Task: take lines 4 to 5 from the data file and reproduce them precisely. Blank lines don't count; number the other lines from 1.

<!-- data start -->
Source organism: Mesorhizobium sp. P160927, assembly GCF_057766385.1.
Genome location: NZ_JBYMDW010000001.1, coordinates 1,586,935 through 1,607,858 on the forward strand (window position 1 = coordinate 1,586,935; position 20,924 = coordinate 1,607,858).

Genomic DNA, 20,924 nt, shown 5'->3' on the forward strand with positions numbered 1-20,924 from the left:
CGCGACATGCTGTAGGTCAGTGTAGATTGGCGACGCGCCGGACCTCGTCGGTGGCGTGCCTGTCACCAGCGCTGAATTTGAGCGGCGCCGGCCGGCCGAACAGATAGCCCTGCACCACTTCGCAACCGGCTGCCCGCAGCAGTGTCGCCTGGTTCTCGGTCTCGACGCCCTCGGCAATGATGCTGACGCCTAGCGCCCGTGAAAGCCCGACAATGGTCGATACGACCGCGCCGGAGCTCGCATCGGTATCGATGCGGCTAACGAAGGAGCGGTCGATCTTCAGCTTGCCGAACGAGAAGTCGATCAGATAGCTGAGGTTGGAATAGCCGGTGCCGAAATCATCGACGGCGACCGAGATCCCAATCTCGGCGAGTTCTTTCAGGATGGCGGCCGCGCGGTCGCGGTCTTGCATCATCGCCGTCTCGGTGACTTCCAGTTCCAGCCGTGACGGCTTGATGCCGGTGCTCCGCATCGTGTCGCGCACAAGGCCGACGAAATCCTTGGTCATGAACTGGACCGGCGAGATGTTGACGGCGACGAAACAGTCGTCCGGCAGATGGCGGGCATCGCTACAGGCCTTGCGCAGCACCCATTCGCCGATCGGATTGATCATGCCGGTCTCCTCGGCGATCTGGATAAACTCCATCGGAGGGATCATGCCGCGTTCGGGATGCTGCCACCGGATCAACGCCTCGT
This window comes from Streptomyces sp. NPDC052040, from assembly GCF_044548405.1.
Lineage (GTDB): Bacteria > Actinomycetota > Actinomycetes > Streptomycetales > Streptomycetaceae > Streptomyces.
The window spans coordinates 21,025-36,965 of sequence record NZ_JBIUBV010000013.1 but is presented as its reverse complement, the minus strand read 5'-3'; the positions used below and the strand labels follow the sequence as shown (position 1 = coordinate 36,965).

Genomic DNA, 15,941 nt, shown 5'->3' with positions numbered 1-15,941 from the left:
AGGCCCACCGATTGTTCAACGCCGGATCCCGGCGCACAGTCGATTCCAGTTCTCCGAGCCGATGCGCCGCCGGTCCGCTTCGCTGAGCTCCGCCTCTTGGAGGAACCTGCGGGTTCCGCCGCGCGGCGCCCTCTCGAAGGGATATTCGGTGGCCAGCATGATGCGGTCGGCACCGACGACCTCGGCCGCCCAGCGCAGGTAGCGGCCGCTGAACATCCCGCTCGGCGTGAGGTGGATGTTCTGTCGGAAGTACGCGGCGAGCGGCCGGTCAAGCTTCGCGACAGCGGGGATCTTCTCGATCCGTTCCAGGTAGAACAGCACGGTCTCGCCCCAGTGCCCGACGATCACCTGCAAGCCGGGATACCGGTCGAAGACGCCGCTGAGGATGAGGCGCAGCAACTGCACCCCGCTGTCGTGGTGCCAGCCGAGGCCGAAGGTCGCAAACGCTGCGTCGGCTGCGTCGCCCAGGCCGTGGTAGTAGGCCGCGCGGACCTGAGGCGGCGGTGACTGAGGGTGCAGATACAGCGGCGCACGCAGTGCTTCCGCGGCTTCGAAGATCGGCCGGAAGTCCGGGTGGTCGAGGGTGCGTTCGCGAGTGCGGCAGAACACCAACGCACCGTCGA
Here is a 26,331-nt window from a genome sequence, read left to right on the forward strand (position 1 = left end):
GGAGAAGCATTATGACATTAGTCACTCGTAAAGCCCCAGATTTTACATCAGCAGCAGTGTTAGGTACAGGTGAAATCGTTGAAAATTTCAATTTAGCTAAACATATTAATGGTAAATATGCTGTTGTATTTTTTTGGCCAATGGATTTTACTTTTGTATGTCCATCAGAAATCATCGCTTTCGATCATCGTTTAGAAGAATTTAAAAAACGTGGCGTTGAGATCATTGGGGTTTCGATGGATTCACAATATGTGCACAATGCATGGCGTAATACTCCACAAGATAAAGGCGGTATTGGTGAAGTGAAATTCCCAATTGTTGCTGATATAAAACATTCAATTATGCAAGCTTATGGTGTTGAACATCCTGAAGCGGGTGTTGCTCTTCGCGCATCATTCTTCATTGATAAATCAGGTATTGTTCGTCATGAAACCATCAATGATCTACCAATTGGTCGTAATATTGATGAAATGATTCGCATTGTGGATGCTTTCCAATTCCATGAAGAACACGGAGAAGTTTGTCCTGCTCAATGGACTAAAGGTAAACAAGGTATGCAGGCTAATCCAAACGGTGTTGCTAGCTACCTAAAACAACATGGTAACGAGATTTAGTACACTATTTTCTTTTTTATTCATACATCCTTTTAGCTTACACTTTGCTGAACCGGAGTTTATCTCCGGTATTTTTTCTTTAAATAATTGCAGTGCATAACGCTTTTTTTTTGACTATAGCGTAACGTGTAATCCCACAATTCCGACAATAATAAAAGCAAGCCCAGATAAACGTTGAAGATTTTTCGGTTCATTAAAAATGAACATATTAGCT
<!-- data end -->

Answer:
CGCGACATGCTGTAGGTCAGTGTAGATTGGCGACGCGCCGGACCTCGTCGGTGGCGTGCCTGTCACCAGCGCTGAATTTGAGCGGCGCCGGCCGGCCGAACAGATAGCCCTGCACCACTTCGCAACCGGCTGCCCGCAGCAGTGTCGCCTGGTTCTCGGTCTCGACGCCCTCGGCAATGATGCTGACGCCTAGCGCCCGTGAAAGCCCGACAATGGTCGATACGACCGCGCCGGAGCTCGCATCGGTATCGATGCGGCTAACGAAGGAGCGGTCGATCTTCAGCTTGCCGAACGAGAAGTCGATCAGATAGCTGAGGTTGGAATAGCCGGTGCCGAAATCATCGACGGCGACCGAGATCCCAATCTCGGCGAGTTCTTTCAGGATGGCGGCCGCGCGGTCGCGGTCTTGCATCATCGCCGTCTCGGTGACTTCCAGTTCCAGCCGTGACGGCTTGATGCCGGTGCTCCGCATCGTGTCGCGCACAAGGCCGACGAAATCCTTGGTCATGAACTGGACCGGCGAGATGTTGACGGCGACGAAACAGTCGTCCGGCAGATGGCGGGCATCGCTACAGGCCTTGCGCAGCACCCATTCGCCGATCGGATTGATCATGCCGGTCTCCTCGGCGATCTGGATAAACTCCATCGGAGGGATCATGCCGCGTTCGGGATGCTGCCACCGGATCAACGCCTCGT
This window comes from Streptomyces sp. NPDC052040, from assembly GCF_044548405.1.